US v. Norris, No. 03-10437 (11-10-05). The 9th reaffirms the corpus delicti rule that a confession alone cannot support a conviction. The defendant was charged with three counts of sexual abuse of his five-year old niece. There was a confession, found to be admissible (and affirmed). The test of whether a confession has been corroborated sufficiently was stated in Lopez-Alvarez, 970 F.2d 583 (9th Cir. 1992). The govt must introduce sufficient evidence to establish that criminal conduct at the core of the offense charged occurred; and it must introduce independent evidence tending to support the trustworthiness of the confession. Here, one act occurred around Thanksgiving; the other two were fuzzier (summer for one). The first count was supported by physical and testimonial evidence. The 9th found that there was some corroborating evidence of the third count, specifically testimony that a touching occurred "around then" even if it wasn't genitalia to genitalia. The second count though had no supporting evidence except for the defendant's confession and had to be reversed. The 9th also allowed in FRE 414(a) evidence of other child molestations without a corpus delicti test for them, stressing that the test is preponderance of the evidence
Congrats to AFPD David Shannon of D. Ariz. (Tucson).

US v. Labrada-Bustamante, No. 04-30082 (11-10-05). This was a large meth conspiracy. Defendants raised a multitude of issues attacking the evidence and raising constitutional error. All were denied. the more interesting ones were a Blakely challenge to the safety valve, arguing that the elements to satisfy the safety valve must be found by the jury. The 9th emphasized that mandatory minimums do not implicate Apprendi, and here mandatories were found by the jury., The mitigation can be judge determined. The 9th also held that the gov't's cross appeal of a defendant's collateral attack on a prior was proper. The defendant had a prior drug conviction. Section 851(e) allows collateral challenges, but the conviction must be less than five years old. This one wasn't. As such, the challenge was improper and the defendant faced a 20 year mandatory. The defendants also raised various sixth amendment (IAC) and eighth amendment (cruel and unusual) challenges to the sentences. The challenges were to no avail.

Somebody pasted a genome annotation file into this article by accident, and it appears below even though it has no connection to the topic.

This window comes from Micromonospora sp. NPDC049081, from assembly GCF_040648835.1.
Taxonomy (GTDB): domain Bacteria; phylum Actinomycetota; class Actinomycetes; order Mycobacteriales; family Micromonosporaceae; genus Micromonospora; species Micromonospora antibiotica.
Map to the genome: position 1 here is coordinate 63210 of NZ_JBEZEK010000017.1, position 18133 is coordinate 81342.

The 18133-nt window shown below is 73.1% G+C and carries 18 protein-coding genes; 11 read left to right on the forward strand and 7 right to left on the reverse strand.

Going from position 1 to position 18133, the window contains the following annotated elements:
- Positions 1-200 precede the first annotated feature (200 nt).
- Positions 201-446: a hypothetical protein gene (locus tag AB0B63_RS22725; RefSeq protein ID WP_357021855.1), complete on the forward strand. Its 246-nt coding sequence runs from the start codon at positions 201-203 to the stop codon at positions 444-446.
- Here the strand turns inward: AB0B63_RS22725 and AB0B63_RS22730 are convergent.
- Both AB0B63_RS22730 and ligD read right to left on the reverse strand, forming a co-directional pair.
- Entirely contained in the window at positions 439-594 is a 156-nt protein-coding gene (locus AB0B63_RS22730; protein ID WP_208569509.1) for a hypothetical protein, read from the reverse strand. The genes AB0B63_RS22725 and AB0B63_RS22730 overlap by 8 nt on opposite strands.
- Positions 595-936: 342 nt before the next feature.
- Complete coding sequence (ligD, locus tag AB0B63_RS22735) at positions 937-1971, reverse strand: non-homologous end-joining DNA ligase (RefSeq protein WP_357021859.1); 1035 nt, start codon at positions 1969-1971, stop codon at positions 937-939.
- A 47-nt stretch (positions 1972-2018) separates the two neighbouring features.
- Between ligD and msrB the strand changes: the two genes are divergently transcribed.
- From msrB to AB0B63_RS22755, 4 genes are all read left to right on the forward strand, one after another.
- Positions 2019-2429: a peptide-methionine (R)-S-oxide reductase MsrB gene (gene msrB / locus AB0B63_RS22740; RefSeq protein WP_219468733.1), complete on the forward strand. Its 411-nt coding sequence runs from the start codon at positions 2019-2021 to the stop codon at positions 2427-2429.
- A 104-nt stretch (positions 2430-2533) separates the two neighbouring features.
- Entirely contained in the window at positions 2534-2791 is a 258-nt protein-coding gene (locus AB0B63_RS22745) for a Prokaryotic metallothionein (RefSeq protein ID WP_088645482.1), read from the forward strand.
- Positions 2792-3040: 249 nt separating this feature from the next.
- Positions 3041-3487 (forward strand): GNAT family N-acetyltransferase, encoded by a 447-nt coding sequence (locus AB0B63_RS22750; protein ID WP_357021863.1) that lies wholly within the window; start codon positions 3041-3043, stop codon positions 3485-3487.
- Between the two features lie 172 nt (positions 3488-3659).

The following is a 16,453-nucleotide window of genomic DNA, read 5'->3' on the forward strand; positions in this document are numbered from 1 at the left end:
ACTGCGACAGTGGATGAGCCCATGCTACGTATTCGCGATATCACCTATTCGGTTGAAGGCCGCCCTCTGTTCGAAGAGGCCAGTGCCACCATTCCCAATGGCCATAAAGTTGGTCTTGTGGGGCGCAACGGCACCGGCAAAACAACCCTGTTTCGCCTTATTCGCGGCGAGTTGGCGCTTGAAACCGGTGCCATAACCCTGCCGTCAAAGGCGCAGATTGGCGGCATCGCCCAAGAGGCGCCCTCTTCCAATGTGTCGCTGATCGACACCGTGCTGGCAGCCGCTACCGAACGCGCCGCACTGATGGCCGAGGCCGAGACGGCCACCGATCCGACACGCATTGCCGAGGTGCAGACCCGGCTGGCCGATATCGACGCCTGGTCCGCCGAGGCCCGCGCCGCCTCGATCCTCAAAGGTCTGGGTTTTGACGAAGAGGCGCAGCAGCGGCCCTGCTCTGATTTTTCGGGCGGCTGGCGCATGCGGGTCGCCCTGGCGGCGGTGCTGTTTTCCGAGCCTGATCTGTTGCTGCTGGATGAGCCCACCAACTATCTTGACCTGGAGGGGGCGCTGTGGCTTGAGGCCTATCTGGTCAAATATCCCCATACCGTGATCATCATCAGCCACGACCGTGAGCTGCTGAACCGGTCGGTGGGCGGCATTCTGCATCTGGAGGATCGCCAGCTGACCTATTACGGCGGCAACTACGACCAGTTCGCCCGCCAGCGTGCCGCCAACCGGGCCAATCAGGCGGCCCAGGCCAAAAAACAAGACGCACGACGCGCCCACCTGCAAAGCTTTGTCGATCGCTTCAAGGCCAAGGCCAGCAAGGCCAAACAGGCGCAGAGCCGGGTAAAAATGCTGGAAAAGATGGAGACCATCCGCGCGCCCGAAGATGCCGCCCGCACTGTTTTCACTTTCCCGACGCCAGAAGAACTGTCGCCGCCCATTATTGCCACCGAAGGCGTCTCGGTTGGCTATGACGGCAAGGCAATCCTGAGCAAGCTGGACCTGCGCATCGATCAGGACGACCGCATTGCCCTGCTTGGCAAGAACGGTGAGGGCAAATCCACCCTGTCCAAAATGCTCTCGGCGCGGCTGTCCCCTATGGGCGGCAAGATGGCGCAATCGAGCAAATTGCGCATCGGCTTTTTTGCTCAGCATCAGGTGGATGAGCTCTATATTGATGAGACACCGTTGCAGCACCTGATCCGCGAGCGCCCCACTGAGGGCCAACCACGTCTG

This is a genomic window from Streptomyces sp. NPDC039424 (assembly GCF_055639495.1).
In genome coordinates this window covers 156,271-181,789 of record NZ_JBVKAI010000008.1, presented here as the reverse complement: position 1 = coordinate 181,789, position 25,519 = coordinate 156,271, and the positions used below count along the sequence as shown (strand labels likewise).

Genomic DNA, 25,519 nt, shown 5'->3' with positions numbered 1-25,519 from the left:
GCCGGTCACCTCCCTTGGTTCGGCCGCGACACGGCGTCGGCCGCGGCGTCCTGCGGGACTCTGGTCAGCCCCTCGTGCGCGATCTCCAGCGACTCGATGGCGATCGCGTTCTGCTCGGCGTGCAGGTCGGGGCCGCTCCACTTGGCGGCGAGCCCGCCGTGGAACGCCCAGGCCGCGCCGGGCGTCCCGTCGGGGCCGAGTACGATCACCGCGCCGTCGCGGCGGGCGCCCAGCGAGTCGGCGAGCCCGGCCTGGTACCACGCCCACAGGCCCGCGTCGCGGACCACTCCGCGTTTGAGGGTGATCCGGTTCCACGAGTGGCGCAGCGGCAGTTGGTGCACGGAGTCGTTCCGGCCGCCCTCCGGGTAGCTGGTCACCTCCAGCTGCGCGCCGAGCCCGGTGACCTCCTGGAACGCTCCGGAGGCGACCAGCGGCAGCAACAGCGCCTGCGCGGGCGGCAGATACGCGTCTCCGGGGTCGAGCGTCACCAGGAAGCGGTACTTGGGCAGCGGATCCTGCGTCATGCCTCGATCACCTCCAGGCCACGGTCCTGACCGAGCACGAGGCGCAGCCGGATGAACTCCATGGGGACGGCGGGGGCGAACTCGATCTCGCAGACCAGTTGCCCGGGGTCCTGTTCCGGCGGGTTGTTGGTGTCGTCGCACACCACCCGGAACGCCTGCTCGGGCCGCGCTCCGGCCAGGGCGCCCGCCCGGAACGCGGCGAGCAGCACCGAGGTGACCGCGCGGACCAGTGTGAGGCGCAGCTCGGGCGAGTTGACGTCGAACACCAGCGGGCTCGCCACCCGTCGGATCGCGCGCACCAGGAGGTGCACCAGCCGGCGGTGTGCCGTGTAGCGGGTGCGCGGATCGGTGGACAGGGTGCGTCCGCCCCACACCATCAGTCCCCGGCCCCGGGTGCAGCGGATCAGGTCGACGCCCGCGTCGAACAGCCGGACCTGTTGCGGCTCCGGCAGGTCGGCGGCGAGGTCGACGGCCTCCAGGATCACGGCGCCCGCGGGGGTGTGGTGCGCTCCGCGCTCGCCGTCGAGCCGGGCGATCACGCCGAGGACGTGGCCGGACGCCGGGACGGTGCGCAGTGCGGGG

Sunday, November 13, 2005

Case o' The Week: Questionable search meets the Gould standard, US v. Ruiz

The uncle of a parolee who wasn’t in the trailer house had objectively reasonable apparent authority to consent to a search of a bag that wasn’t his – or so holds Judge Ronald Gould (left) in United States v. Abel Ike Ruiz, __ F.3d. __, No. 04-30516 (9th Cir. Nov. 7, 2005), available here. This disappointing Fourth Amendment decision illustrates how broad the exceptions to the warrant requirement have become.

Players: Fisher, Gould, and Bea; Gould authors.

Facts: A parole officer and Portland cops come to search a trailer home and find the parolees’ uncle (the parolee himself never appears in the case). Id. at 15192. An officer later testifies that he believed the uncle lived in the trailer. Id. at 15193. The uncle consents to let the officers enter the trailer and confirm that the parolee wasn’t there. Id. When they came in, they found defendant Ruiz (not the parolee) on a pull-out bed. Id. An officer saw a triangular, cloth case on a shelf a foot above the bed, which he recognized as a “gun case.” Id. The cop asked for and received permission to search the case from the uncle. Id. He found a .22. Id. A further search revealed a .38 and a speed loader. Id. In federal court Ruiz’s suppression motion is denied, and he is convicted of § 922(g)(1), felon in possession. Id.

Issue(s): “Assuming that [the uncle] did not have actual authority to consent to the search, we address whether he had apparent authority to do so.” Id. at 15195 (emphasis added).